Black Hole Political Theory: Developing Ideology by Playing with Metaphors

If you are reading this article, you are about to gain ultimate knowledge of how ideologies can develop through the application of metaphors. Congratulations.

Meet the metaphor:

“metaphors establish taxonomic relations between semantically distant concepts.”

That’s pretty abstract, so let’s break it down. Metaphors have transformed from this flowery thing we used like a decoration in poetry to something that helps us understand abstract concepts. They can be incredibly useful as a starting point when attempting to define capitalism or when shaping your ideologies about what socialism is or should be.

Metaphors, such as, “my job is a jail,” are an indication that a person is trying to draw connections by emphasizing similarities and categorizing those things politically. How successfully their generalizations are articulated or received depends on both their ability to categorize and their understanding of the subject matter they use for a base or target.

Metaphor targets provide information about what types of properties they can meaningfully inherit and, therefore, about what types of categories they can meaningfully belong to.

If “research on analogical problem solving has shown that the alignment of two relationally similar situations can do more than simply provide a solution to the target,” then our suggestion is simple: We often use metaphors because we face big problems that not everyone has the time to research in depth nor understand completely, and metaphors can help us understand complex concepts over time. The idea is you come up with a metaphor and test whether or not it works through daily observation.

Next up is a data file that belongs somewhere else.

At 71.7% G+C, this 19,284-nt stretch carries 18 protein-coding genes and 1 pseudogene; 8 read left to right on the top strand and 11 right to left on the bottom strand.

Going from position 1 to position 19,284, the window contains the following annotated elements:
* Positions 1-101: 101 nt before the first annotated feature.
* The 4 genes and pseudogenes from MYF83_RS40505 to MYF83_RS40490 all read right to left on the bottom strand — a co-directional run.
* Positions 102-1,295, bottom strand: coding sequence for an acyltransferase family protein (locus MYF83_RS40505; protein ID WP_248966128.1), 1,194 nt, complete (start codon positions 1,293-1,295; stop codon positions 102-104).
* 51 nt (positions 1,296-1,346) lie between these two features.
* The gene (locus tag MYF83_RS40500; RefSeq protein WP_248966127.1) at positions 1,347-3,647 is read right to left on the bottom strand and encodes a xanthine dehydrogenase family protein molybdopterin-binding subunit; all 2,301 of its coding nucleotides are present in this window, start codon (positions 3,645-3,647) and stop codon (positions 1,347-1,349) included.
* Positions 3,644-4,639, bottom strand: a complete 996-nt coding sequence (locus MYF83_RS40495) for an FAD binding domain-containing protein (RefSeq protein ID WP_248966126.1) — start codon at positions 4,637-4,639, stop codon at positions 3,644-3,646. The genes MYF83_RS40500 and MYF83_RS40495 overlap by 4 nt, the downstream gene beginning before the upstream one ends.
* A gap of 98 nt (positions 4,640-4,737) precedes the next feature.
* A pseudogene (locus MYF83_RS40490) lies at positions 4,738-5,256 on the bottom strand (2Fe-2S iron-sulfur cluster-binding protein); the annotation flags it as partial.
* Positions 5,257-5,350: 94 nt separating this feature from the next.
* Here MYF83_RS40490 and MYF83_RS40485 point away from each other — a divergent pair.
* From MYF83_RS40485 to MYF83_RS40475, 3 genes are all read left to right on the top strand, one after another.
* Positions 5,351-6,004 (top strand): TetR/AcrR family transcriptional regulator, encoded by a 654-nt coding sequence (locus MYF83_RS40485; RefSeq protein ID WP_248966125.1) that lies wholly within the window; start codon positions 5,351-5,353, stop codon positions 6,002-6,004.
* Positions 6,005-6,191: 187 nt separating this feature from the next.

Let’s put this suggestion into practice.

Metaphor: L.A. is a black hole.

The idea of comparing social and economic functions to astronomical ones is derived from Marx. In “The Communist Manifesto,” Marx used simile  –  a type of metaphor – to describe modern bourgeois society by comparing its practices to sorcery:

“Modern bourgeois society, with its relations of production, of exchange and of property, a society that has conjured up such gigantic means of production and of exchange, is like the sorcerer who is no longer able to control the powers of the nether world whom he has called up by his spells.”

To say that L.A. is a black hole doesn’t initially solve anything, but it does draw parallels. It prompts one to think about capitalism’s behavior. It analyzes capitalism’s effects, linguistically and empirically. This metaphor can be used to recognize capitalism in many forms.

Eugene Debs used metaphors frequently and adeptly. He was a man of his times, and his speeches were filled with imagery, bringing his message of emancipation to the workers of his day.

The nature and frequency of metaphor use since Debs’ time has progressed. As metaphors become increasingly conventional, a shift in mode of alignment from comparison to categorization occurs.

Look at the capitalist in his or her singular form (within the black hole metaphor):